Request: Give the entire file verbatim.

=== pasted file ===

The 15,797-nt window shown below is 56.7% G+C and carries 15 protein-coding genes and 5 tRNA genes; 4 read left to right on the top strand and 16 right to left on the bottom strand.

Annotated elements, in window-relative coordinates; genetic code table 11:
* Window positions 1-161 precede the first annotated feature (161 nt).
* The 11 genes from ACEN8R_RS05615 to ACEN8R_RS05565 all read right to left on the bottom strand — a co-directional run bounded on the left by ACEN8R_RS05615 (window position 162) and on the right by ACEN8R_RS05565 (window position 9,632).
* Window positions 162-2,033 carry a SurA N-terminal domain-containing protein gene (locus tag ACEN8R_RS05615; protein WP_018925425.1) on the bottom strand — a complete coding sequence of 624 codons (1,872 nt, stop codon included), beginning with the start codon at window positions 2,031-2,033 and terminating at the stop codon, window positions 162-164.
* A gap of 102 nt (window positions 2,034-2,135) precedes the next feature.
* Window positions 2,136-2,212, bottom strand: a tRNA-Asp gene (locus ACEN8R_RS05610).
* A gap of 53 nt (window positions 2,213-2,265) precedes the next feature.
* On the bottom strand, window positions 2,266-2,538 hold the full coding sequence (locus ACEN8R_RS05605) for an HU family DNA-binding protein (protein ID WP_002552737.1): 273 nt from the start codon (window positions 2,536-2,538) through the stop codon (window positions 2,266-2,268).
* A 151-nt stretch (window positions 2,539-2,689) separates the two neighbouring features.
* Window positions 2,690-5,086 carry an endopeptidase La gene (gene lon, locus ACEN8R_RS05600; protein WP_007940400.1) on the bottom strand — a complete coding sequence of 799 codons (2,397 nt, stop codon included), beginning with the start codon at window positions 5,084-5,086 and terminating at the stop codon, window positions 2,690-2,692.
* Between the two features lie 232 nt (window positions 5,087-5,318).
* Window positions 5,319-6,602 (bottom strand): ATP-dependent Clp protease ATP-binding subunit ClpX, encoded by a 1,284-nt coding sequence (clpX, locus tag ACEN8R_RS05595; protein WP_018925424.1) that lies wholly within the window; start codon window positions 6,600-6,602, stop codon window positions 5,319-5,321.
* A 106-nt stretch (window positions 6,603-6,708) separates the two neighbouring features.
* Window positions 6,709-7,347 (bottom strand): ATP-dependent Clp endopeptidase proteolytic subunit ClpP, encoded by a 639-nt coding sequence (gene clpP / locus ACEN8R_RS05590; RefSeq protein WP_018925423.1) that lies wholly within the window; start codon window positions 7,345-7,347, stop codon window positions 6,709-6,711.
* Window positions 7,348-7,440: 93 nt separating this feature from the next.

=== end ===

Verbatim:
The 15,797-nt window shown below is 56.7% G+C and carries 15 protein-coding genes and 5 tRNA genes; 4 read left to right on the top strand and 16 right to left on the bottom strand.

Annotated elements, in window-relative coordinates; genetic code table 11:
* Window positions 1-161 precede the first annotated feature (161 nt).
* The 11 genes from ACEN8R_RS05615 to ACEN8R_RS05565 all read right to left on the bottom strand — a co-directional run bounded on the left by ACEN8R_RS05615 (window position 162) and on the right by ACEN8R_RS05565 (window position 9,632).
* Window positions 162-2,033 carry a SurA N-terminal domain-containing protein gene (locus tag ACEN8R_RS05615; protein WP_018925425.1) on the bottom strand — a complete coding sequence of 624 codons (1,872 nt, stop codon included), beginning with the start codon at window positions 2,031-2,033 and terminating at the stop codon, window positions 162-164.
* A gap of 102 nt (window positions 2,034-2,135) precedes the next feature.
* Window positions 2,136-2,212, bottom strand: a tRNA-Asp gene (locus ACEN8R_RS05610).
* A gap of 53 nt (window positions 2,213-2,265) precedes the next feature.
* On the bottom strand, window positions 2,266-2,538 hold the full coding sequence (locus ACEN8R_RS05605) for an HU family DNA-binding protein (protein ID WP_002552737.1): 273 nt from the start codon (window positions 2,536-2,538) through the stop codon (window positions 2,266-2,268).
* A 151-nt stretch (window positions 2,539-2,689) separates the two neighbouring features.
* Window positions 2,690-5,086 carry an endopeptidase La gene (gene lon, locus ACEN8R_RS05600; protein WP_007940400.1) on the bottom strand — a complete coding sequence of 799 codons (2,397 nt, stop codon included), beginning with the start codon at window positions 5,084-5,086 and terminating at the stop codon, window positions 2,690-2,692.
* Between the two features lie 232 nt (window positions 5,087-5,318).
* Window positions 5,319-6,602 (bottom strand): ATP-dependent Clp protease ATP-binding subunit ClpX, encoded by a 1,284-nt coding sequence (clpX, locus tag ACEN8R_RS05595; protein WP_018925424.1) that lies wholly within the window; start codon window positions 6,600-6,602, stop codon window positions 5,319-5,321.
* A 106-nt stretch (window positions 6,603-6,708) separates the two neighbouring features.
* Window positions 6,709-7,347 (bottom strand): ATP-dependent Clp endopeptidase proteolytic subunit ClpP, encoded by a 639-nt coding sequence (gene clpP / locus ACEN8R_RS05590; RefSeq protein WP_018925423.1) that lies wholly within the window; start codon window positions 7,345-7,347, stop codon window positions 6,709-6,711.
* Window positions 7,348-7,440: 93 nt separating this feature from the next.